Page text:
Smalley's Choir band-mates included Wally Bryson and Jim Bonfanti, both of whom later joined Smalley in The Raspberries (the threesome also reunited in 1985 to record with The C.A.R.E. Session on the single, "Eyes Of The Children"). Members of The Choir later recorded with The Raspberries, The James Gang, Fotomaker, Tattoo, The Sittin' Ducks, Cyrus Erie and The Quick.

The Choir:

"It's Cold Outside" became a regional Top 40 hit which also charted nationally (in the various musical charts of the time: # 55 in Cashbox, # 49 in Record World and # 68 in Billboard).

For trivia buffs: the recording engineer on The Choir's "It's Cold Outside" was Bill Szymczyk, who later produced albums by The Eagles and The Michael Stanley Band.

The Choir, dressed in Choir-boy outfits but sounding like they were rebellious Liverpool mop-tops, toured as opening act for The Who, Herman's Hermits, The Byrds and other top acts of the day.

There's even a photo of them relaxing with The Yardbirds (then-featuring Jimmy Page, later of Led Zeppelin) in writer Ken Sharp's book, "Overnight Sensation: The Story Of The Raspberries".

Dave's career was cut short by Uncle Sam, who sent Dave on a different kind of tour with the U. S. Army in Vietnam. Dave became a helicopter gunner and was wounded in action.

The Raspberries:

Back in Cleveland, The Raspberries had been formed in 1970 by Dave's former Choir buddies Bonfanti and Bryson with former Cyrus Erie lead singer Eric Carmen. Their original bass player wasn't working out, so the band invited Smalley into the band upon his return from Vietnam in 1971.

In 1972-73, The Raspberries scored three straight Top 200 albums in Billboard magazine ("Raspberries," their debut album, spent 30 weeks on the chart and hit # 51). The biggest of those albums was "Fresh," which peaked at # 36, featuring Dave as writer or co-writer (with Eric Carmen) of five of the 10 songs on the album.

Among the tunes he co-wrote with Carmen on "Fresh" are "Goin' Nowhere Tonight" (later covered by Bill Lloyd), "It Seemed So Easy," "Nobody Knows" (since covered by Scott McCarl on CD and by Kyle Vincent in his live shows) and "Drivin' Around."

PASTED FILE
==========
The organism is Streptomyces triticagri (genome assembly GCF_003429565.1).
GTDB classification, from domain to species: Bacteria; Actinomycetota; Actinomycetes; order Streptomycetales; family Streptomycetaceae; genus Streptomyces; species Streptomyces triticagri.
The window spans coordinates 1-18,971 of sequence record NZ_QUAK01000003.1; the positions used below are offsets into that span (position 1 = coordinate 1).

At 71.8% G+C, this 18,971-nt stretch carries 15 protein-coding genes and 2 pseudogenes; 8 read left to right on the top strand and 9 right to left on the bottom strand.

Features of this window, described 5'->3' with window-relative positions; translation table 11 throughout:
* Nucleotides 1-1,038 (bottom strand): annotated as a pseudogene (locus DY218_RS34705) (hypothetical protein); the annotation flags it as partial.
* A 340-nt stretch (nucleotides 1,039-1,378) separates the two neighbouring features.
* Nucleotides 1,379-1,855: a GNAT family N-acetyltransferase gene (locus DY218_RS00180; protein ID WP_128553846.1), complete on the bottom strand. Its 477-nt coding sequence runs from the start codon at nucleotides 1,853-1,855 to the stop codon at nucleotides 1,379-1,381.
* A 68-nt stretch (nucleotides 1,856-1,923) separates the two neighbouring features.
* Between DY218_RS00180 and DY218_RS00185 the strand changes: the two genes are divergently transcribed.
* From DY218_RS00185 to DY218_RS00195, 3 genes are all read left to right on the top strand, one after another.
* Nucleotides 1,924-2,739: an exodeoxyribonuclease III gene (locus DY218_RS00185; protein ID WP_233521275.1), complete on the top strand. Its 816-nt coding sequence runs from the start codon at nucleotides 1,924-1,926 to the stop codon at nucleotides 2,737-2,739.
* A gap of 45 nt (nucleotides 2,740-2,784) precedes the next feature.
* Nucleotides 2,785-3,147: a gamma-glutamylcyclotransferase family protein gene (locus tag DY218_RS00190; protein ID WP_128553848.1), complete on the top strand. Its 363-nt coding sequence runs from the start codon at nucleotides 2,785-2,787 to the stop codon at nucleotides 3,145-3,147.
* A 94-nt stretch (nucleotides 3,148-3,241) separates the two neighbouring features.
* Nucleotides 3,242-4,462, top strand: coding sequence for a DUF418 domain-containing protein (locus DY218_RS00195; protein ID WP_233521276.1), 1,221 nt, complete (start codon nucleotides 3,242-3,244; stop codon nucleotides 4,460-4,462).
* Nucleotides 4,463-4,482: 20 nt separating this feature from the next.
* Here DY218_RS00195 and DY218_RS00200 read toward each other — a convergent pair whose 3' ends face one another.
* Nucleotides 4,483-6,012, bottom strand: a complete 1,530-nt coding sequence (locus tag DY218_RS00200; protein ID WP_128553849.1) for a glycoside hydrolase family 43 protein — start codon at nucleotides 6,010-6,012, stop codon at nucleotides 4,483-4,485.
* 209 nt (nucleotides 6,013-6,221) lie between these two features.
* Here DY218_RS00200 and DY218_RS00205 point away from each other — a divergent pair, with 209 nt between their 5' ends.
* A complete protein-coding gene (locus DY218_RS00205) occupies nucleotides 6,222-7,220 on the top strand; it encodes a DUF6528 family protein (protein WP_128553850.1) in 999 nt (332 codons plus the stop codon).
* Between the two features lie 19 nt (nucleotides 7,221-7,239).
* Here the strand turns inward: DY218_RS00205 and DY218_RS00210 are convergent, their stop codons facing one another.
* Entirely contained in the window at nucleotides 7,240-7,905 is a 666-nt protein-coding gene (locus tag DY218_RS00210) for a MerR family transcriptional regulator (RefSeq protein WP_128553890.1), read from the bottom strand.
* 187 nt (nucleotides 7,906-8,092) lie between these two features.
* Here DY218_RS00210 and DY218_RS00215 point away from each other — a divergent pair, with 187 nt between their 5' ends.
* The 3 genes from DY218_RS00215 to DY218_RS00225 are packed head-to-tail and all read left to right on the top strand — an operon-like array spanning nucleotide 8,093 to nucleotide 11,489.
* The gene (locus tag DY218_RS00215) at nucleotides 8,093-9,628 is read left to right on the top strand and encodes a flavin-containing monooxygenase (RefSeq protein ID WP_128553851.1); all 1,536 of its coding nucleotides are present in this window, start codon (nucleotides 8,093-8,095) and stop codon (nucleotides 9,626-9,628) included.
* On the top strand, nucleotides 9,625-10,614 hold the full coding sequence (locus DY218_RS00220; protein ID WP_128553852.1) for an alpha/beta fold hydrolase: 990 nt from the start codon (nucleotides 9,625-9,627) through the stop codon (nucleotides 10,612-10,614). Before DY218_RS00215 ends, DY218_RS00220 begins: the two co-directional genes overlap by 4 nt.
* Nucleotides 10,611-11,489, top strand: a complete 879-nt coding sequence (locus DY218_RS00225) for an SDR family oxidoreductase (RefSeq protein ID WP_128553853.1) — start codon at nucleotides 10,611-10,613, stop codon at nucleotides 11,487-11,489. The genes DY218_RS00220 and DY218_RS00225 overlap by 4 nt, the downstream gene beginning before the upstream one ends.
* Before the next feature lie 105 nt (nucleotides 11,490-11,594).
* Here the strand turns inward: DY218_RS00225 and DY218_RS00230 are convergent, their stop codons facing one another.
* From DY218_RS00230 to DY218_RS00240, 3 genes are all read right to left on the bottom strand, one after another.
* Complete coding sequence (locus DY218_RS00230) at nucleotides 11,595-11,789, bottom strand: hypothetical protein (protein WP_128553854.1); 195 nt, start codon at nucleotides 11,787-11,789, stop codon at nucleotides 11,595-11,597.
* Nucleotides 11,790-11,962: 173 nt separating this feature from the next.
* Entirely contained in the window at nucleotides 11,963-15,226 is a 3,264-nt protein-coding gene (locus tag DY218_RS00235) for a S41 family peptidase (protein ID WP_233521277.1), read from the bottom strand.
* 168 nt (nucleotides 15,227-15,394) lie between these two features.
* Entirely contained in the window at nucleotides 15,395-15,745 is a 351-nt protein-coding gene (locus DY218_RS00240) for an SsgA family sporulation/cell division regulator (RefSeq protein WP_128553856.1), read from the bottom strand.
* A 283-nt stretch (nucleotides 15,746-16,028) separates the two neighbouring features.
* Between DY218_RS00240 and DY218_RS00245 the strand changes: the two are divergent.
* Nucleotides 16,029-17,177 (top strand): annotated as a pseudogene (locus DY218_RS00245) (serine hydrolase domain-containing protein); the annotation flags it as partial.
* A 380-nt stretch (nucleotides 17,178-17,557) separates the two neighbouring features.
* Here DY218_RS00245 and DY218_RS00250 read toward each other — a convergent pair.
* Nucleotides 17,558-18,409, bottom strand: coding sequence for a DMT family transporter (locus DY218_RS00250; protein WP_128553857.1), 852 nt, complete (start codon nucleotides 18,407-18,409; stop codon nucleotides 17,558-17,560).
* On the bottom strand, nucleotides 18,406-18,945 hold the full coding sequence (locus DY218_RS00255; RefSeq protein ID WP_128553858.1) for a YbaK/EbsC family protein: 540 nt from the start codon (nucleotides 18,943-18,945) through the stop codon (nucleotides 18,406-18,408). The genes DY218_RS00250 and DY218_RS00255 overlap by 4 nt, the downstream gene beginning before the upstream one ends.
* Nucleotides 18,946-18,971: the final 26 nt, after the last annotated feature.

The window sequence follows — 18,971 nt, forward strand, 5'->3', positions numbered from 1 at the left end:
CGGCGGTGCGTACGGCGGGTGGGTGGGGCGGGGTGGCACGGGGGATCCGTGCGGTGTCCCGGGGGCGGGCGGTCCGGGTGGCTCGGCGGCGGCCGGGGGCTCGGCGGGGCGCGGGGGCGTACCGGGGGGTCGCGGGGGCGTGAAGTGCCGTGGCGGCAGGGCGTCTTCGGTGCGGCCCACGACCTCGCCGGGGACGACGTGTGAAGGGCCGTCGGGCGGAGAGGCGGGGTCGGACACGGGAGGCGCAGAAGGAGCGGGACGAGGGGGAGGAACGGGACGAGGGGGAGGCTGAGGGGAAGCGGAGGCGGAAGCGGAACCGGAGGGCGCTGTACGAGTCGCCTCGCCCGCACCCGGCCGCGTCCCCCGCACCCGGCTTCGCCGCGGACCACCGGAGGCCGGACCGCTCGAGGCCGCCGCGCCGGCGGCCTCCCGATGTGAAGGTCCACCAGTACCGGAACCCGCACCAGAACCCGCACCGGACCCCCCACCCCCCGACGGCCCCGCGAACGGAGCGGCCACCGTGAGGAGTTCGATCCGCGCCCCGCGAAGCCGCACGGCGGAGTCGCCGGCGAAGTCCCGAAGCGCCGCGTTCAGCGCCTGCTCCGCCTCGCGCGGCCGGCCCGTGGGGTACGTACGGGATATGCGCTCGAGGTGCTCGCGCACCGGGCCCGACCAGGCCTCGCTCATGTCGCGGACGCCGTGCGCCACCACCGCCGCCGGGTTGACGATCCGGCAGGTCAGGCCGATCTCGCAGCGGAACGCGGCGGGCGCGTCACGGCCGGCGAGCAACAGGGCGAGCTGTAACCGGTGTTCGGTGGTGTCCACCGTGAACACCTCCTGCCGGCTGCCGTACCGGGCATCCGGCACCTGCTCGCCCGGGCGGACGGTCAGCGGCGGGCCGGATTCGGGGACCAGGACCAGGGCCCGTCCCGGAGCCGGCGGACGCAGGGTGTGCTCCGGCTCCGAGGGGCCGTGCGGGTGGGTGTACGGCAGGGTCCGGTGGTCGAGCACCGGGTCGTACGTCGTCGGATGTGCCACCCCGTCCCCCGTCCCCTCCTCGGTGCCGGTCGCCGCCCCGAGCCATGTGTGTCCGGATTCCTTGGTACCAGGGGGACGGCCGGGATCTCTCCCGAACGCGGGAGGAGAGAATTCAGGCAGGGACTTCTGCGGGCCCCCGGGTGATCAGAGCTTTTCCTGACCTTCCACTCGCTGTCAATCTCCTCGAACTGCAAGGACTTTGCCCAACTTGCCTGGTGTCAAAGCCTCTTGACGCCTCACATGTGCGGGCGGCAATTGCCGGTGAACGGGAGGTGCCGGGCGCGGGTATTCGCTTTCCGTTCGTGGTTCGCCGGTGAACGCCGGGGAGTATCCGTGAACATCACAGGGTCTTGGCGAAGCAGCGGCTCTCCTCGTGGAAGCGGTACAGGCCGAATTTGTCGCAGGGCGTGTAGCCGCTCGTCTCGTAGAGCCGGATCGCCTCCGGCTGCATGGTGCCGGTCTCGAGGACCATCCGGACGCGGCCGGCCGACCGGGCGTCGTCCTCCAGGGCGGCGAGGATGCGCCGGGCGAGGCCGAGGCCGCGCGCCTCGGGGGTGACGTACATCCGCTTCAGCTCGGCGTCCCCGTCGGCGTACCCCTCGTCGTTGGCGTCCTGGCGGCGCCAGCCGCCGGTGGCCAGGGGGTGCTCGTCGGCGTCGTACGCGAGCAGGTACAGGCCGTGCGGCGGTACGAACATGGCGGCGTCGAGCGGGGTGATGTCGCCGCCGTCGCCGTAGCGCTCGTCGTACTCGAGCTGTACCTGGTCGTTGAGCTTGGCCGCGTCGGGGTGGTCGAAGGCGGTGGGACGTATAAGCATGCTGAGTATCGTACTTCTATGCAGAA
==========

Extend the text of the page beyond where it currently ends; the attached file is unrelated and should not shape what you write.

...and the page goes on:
Chart hits flowed in 1972-73 for The Raspberries: "Don't Want To Say Goodbye" (# 86, 1972), "Go All The Way" (# 5, 1972; the tune sold 1.3 million copies nationally, with 90,000 copies sold in the band's hometown of Cleveland), "I Wanna Be With You" (# 16, 1972-73), "Let's Pretend" (# 35, 1973), "Tonight" (# 69, 1973) and "I'm A Rocker" (# 94, 1973).

The Raspberries were a "band" --- not a backup group for any one member. Carmen's ballad-pop leanings were countered by Bryson's Who-Free-Byrds-influences. Both were matched by Smalley's wonderful rock/boogie/country leanings.

Just as The Beatles incorporated country music into their recordings, so did The Raspberries, with the individual musical stylings of the band's members making everything blend so well in both acts.

However, musical differences crept in, causing Smalley and Bonfanti to leave the group in November, 1973. Smalley's absence was noted in Rock Scene magazine in 1974 when writer Lenny Kaye (Patti Smith's guitarist) answered inquiring fan letters from fans in the U. S. and Germany asking "where's Dave?"

As Kaye pointed out in Rock Scene (also including a photo of Smalley's new band), Smalley and Bonfanti had formed Dynamite with Kevin Raleigh (who later sang lead on the Top 40 hit "He Can't Love You" by The Michael Stanley Band in 1983) in 1973.

Dynamite became a huge hit in Cleveland, sometimes joined on stage by Wally Bryson, who had remained with The Raspberries. Dynamite recorded a still-unreleased album with Smalley and Raleigh writing tunes together.

Smalley left Dynamite after a time to concentrate on his songwriting, surfacing in the 1980s with another popular Cleveland band, The Secret, which featured his Choir/Raspberries' partner Wally Bryson (Eric Carmen joined them on stage for a gig in 1983 and Jim Bonfanti often joined in on drums).

After The Secret split up, Smalley moved to Arizona, anonymously performing with various musicians at open mic nights. In an interview, he said he enjoyed not being known as "Dave Smalley of The Raspberries" --- having more fun just being one of the guys on stage without The Raspberries' image baggage.

In 1988, Smalley, Bryson and Bonfanti reunited with The Choir in Cleveland for a Father's Day concert sponsored by WMMS-FM (the gig also featured Michael Stanley).

In 1998, Smalley, Bryson and Bonfanti joined Scott McCarl (Smalley's replacement in The Raspberries) for Scott's solo show in Cleveland. The show included segments with a Choir reunion and with the four ex-Raspberries (Smalley, Bryson, Bonfanti and McCarl) performing their tunes from the 'Berry days in a gig sponsored by Budweiser.